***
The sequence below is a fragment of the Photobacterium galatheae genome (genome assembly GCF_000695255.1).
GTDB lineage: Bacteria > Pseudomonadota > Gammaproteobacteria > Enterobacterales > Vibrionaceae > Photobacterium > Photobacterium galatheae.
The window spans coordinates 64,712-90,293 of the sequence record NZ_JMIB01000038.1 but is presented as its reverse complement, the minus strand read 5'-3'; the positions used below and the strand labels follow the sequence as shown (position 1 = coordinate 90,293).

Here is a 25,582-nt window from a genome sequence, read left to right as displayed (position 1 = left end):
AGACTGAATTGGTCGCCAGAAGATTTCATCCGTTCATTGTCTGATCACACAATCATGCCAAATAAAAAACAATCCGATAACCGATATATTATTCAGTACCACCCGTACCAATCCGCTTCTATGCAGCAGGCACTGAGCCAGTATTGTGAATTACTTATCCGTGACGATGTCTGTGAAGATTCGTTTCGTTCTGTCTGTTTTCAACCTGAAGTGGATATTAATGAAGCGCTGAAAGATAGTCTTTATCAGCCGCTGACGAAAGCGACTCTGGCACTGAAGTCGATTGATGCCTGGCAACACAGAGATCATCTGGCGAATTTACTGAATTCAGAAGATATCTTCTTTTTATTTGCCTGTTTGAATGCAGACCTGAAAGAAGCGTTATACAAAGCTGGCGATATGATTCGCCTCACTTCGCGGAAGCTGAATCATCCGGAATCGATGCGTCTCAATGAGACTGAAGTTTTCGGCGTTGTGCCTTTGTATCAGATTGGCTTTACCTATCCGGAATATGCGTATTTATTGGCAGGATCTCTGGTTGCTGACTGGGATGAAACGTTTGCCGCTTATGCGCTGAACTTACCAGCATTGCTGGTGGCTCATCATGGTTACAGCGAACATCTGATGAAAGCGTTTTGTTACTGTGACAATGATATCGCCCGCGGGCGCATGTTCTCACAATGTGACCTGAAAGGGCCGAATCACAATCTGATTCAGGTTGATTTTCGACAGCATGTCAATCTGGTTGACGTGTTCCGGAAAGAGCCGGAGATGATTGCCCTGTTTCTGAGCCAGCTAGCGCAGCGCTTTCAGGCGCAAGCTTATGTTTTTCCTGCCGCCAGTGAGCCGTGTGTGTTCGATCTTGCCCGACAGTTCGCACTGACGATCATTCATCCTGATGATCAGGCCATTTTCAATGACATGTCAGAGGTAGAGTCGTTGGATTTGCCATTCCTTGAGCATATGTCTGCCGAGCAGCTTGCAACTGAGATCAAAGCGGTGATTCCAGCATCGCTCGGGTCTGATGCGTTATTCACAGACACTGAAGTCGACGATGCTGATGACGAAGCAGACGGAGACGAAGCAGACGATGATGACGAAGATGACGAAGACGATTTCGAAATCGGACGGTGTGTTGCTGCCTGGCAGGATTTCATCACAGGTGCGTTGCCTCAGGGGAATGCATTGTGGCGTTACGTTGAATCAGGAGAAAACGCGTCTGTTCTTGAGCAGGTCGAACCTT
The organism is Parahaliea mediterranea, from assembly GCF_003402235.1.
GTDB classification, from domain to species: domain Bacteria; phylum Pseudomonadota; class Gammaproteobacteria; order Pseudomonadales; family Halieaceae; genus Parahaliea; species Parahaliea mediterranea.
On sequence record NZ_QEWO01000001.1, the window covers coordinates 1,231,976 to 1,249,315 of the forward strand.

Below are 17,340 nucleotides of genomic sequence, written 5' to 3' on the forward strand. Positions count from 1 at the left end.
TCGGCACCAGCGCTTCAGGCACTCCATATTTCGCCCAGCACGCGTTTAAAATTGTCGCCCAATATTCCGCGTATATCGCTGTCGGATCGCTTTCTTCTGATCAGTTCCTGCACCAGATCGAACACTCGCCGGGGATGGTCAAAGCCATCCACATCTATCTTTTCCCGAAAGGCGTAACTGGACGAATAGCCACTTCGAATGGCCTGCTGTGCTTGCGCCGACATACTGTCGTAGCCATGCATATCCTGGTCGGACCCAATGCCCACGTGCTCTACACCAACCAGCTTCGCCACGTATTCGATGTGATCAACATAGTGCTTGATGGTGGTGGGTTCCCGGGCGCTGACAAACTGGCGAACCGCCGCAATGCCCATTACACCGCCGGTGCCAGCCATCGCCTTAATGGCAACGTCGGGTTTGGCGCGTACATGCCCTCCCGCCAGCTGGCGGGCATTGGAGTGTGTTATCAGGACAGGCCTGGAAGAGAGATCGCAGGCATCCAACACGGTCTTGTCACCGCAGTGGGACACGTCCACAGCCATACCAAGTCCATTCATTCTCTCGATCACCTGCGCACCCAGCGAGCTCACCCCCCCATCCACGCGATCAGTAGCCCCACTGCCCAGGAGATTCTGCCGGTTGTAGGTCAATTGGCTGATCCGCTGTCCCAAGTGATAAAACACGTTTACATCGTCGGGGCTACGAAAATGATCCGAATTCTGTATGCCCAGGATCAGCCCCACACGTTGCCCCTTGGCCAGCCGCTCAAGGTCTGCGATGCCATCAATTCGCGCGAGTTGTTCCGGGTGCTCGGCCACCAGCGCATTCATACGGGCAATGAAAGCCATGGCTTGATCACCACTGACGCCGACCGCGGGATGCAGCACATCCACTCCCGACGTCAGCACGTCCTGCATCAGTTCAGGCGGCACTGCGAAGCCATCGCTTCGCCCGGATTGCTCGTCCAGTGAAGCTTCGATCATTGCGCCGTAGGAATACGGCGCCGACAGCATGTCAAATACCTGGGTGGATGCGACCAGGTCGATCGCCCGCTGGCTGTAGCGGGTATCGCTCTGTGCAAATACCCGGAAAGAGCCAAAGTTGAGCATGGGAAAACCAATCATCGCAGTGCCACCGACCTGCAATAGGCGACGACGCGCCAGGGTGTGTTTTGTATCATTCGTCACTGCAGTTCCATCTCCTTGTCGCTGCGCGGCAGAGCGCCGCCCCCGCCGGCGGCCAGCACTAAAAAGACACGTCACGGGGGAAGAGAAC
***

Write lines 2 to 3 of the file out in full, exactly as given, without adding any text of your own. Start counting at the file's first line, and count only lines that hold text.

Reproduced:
GTDB lineage: Bacteria > Pseudomonadota > Gammaproteobacteria > Enterobacterales > Vibrionaceae > Photobacterium > Photobacterium galatheae.
The window spans coordinates 64,712-90,293 of the sequence record NZ_JMIB01000038.1 but is presented as its reverse complement, the minus strand read 5'-3'; the positions used below and the strand labels follow the sequence as shown (position 1 = coordinate 90,293).